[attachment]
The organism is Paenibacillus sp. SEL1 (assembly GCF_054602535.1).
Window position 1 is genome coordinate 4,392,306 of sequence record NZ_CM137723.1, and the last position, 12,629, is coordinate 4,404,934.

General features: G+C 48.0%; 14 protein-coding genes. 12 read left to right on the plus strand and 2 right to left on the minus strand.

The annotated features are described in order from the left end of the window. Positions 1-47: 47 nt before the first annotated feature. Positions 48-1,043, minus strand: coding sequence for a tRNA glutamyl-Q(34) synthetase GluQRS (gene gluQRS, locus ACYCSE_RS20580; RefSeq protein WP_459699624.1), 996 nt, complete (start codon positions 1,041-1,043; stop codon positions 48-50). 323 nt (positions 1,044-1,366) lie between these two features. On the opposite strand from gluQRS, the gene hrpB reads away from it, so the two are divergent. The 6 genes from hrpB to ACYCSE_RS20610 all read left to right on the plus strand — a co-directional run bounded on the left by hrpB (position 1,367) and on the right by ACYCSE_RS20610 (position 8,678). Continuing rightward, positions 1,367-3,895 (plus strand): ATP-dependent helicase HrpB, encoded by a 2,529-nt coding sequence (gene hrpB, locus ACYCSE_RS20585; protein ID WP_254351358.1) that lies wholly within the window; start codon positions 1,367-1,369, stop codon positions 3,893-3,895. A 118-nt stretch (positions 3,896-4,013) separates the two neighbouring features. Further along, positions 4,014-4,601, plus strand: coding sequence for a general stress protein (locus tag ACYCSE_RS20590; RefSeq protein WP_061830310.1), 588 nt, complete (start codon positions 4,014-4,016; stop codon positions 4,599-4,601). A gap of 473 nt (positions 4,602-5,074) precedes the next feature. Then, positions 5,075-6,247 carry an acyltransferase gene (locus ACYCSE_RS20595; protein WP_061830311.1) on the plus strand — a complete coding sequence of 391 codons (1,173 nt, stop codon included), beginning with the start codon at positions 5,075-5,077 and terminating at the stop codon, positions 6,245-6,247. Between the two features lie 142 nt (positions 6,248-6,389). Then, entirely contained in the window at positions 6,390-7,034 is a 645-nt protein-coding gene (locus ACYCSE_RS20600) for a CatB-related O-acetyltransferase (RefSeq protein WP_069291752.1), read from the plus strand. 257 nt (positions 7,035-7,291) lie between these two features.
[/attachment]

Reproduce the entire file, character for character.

The organism is Paenibacillus sp. SEL1 (assembly GCF_054602535.1).
Window position 1 is genome coordinate 4,392,306 of sequence record NZ_CM137723.1, and the last position, 12,629, is coordinate 4,404,934.

General features: G+C 48.0%; 14 protein-coding genes. 12 read left to right on the plus strand and 2 right to left on the minus strand.

The annotated features are described in order from the left end of the window. Positions 1-47: 47 nt before the first annotated feature. Positions 48-1,043, minus strand: coding sequence for a tRNA glutamyl-Q(34) synthetase GluQRS (gene gluQRS, locus ACYCSE_RS20580; RefSeq protein WP_459699624.1), 996 nt, complete (start codon positions 1,041-1,043; stop codon positions 48-50). 323 nt (positions 1,044-1,366) lie between these two features. On the opposite strand from gluQRS, the gene hrpB reads away from it, so the two are divergent. The 6 genes from hrpB to ACYCSE_RS20610 all read left to right on the plus strand — a co-directional run bounded on the left by hrpB (position 1,367) and on the right by ACYCSE_RS20610 (position 8,678). Continuing rightward, positions 1,367-3,895 (plus strand): ATP-dependent helicase HrpB, encoded by a 2,529-nt coding sequence (gene hrpB, locus ACYCSE_RS20585; protein ID WP_254351358.1) that lies wholly within the window; start codon positions 1,367-1,369, stop codon positions 3,893-3,895. A 118-nt stretch (positions 3,896-4,013) separates the two neighbouring features. Further along, positions 4,014-4,601, plus strand: coding sequence for a general stress protein (locus tag ACYCSE_RS20590; RefSeq protein WP_061830310.1), 588 nt, complete (start codon positions 4,014-4,016; stop codon positions 4,599-4,601). A gap of 473 nt (positions 4,602-5,074) precedes the next feature. Then, positions 5,075-6,247 carry an acyltransferase gene (locus ACYCSE_RS20595; protein WP_061830311.1) on the plus strand — a complete coding sequence of 391 codons (1,173 nt, stop codon included), beginning with the start codon at positions 5,075-5,077 and terminating at the stop codon, positions 6,245-6,247. Between the two features lie 142 nt (positions 6,248-6,389). Then, entirely contained in the window at positions 6,390-7,034 is a 645-nt protein-coding gene (locus ACYCSE_RS20600) for a CatB-related O-acetyltransferase (RefSeq protein WP_069291752.1), read from the plus strand. 257 nt (positions 7,035-7,291) lie between these two features.